• 76 Metascore
    • 75 Gary Thompson
    Kahn surveys artists, dealers, auctioneers, and gallery operators to provide a synopsis of the New York art world, and is at its most interesting when profiling artists who represent differing attitudes toward the way money affects their work.
    • 64 Metascore
    • 50 Gary Thompson
    The movie seems even longer – replacing Argento's splashy colors with dull, chilly greys, and lengthening the story (Argento clocked in at 96 minutes) with layers that feel over overwrought and overthought.
    • 87 Metascore
    • 88 Gary Thompson
    Can You Ever Forgive Me? charts the offbeat alliance and ultimately the friendship that develops between the Hock and Israel, a bond that exists somewhere between proximity and affinity.
    • 80 Metascore
    • 63 Gary Thompson
    It's a bold and borderline eccentric performance by Mulligan.
    • 72 Metascore
    • 75 Gary Thompson
    Psychologists quoted in the film have a scary-sounding term for one of the ingredients found in most exceptional athletes. It's called a "rage to master."
    • 58 Metascore
    • 75 Gary Thompson
    There are a number of movies about addiction scheduled to be released this fall, and although The Oath isn't mentioned as being among them, maybe it should be.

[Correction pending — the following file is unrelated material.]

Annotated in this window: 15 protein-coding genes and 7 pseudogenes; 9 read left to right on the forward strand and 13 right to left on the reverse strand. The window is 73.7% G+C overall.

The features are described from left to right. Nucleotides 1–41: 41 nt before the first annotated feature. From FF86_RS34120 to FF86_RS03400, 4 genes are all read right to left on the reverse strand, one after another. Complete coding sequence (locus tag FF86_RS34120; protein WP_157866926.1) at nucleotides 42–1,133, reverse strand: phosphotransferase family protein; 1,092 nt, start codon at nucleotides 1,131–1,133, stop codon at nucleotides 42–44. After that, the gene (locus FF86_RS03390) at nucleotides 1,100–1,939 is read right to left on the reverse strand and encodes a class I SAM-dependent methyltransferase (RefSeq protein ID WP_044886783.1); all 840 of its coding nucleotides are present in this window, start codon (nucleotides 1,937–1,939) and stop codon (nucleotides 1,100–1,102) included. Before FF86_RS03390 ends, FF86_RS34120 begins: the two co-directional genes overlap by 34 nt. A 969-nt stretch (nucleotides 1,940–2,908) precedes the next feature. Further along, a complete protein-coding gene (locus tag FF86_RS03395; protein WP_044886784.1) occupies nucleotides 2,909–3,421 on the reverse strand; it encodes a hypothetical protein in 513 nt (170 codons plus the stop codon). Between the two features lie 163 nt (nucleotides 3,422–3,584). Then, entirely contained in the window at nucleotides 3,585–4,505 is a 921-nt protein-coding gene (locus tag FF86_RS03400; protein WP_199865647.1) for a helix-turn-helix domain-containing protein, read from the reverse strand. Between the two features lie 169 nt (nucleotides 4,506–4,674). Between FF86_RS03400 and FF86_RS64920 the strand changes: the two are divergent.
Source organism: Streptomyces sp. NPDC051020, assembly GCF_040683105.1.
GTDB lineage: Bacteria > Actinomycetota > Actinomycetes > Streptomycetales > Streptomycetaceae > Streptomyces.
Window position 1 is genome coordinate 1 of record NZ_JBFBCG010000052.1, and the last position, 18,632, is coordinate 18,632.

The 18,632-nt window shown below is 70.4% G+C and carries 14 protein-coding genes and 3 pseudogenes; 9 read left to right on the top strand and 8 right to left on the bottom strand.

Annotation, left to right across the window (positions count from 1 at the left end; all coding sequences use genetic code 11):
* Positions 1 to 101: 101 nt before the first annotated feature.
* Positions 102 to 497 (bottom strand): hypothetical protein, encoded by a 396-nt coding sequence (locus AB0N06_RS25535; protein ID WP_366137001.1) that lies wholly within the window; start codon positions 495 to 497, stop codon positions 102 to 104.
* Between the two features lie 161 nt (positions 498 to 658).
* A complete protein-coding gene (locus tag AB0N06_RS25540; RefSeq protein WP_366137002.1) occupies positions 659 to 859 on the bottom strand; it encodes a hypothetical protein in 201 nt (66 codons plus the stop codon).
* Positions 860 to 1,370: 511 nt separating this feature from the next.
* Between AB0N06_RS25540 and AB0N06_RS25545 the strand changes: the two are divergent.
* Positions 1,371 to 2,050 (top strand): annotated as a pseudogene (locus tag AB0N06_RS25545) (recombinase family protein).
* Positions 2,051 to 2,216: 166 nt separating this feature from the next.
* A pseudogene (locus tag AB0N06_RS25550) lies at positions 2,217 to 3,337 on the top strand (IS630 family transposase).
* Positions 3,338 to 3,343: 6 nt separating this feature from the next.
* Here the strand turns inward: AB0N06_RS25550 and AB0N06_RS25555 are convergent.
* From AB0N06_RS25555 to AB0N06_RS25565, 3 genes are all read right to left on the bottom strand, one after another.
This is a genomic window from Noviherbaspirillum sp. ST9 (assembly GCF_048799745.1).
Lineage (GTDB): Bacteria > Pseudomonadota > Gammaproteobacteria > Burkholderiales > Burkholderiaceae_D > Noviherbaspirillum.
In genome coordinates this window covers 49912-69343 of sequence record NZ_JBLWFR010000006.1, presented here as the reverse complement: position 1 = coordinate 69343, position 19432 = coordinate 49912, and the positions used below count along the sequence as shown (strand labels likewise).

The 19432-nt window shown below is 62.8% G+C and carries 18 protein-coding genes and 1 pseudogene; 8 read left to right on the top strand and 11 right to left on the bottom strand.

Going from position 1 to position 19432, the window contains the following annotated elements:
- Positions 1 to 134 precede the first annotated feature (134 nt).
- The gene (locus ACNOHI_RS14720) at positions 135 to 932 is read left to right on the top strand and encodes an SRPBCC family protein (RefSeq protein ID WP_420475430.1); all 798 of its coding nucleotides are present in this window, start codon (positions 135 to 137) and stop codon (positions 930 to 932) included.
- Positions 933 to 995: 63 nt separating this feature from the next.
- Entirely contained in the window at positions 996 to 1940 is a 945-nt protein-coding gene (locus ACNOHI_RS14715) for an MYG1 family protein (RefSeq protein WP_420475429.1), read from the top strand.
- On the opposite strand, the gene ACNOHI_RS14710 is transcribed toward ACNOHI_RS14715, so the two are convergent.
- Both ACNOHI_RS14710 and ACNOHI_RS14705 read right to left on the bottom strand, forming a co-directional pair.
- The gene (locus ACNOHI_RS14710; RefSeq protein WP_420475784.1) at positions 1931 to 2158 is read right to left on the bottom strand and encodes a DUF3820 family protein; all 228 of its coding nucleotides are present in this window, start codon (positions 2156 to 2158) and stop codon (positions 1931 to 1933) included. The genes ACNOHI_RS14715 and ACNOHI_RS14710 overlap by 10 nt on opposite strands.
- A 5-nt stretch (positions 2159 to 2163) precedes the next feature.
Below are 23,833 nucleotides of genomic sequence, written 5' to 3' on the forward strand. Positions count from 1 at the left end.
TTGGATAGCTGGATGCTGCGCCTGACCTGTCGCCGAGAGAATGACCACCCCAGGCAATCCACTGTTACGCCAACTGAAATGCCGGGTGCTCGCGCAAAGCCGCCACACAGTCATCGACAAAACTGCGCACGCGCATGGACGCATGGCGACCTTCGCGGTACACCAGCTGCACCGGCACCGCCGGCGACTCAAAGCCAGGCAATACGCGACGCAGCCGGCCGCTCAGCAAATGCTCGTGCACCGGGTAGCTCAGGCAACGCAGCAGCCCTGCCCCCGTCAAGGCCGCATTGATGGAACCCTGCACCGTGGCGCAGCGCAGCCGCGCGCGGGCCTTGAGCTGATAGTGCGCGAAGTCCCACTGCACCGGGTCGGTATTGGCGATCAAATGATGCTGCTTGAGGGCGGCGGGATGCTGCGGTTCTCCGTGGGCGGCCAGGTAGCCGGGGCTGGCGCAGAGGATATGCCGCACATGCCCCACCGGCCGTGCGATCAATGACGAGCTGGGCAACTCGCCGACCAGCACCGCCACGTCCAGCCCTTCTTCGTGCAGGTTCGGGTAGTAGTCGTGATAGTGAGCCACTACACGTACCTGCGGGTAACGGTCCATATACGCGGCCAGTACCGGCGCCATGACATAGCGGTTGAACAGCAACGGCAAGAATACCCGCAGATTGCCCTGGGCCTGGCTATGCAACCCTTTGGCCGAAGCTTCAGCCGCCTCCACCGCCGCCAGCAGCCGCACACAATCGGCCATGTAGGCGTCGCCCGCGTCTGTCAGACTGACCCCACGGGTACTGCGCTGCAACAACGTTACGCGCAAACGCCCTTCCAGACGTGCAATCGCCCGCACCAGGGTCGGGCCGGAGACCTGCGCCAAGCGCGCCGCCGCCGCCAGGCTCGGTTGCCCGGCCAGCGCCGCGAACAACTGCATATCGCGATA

• 64 Metascore
    • 50 Gary Thompson
    It finds the right harmonized note of melancholy and humor in its closing moments.
    • 84 Metascore
    • 75 Gary Thompson
    He's not an easy man to read, and he's not meant to be (Foy carries most of the emotional load). First Man relies on Gosling's own low-rev screen presence to hold the viewer's interest. Not until we reach the surface of the moon does the movie really venture into his head (almost literally in terms of camera point of view).
    • 80 Metascore
    • 75 Gary Thompson
    It's a nice gesture that he's chosen The Old Man and the Gun as his exit vehicle, gifting fans with heaping helpings of his relaxed charm, making a nod to the Sundance Kid, and even the flimflam fun of The Sting.
    • 78 Metascore
    • 75 Gary Thompson
    Phoenix has a way of drawing most of the camera's energy toward him, but Reilly, in his own mysterious and quiet way, can hold his own with anyone, be it Ricky Bobby or King Kong.
    • 35 Metascore
    • 50 Gary Thompson
    As a symbiote, Brock/Venom is sometimes funny, and for a while the movie finds a rhythm that seems to suit director Ruben Fleischer, best known for Zombieland.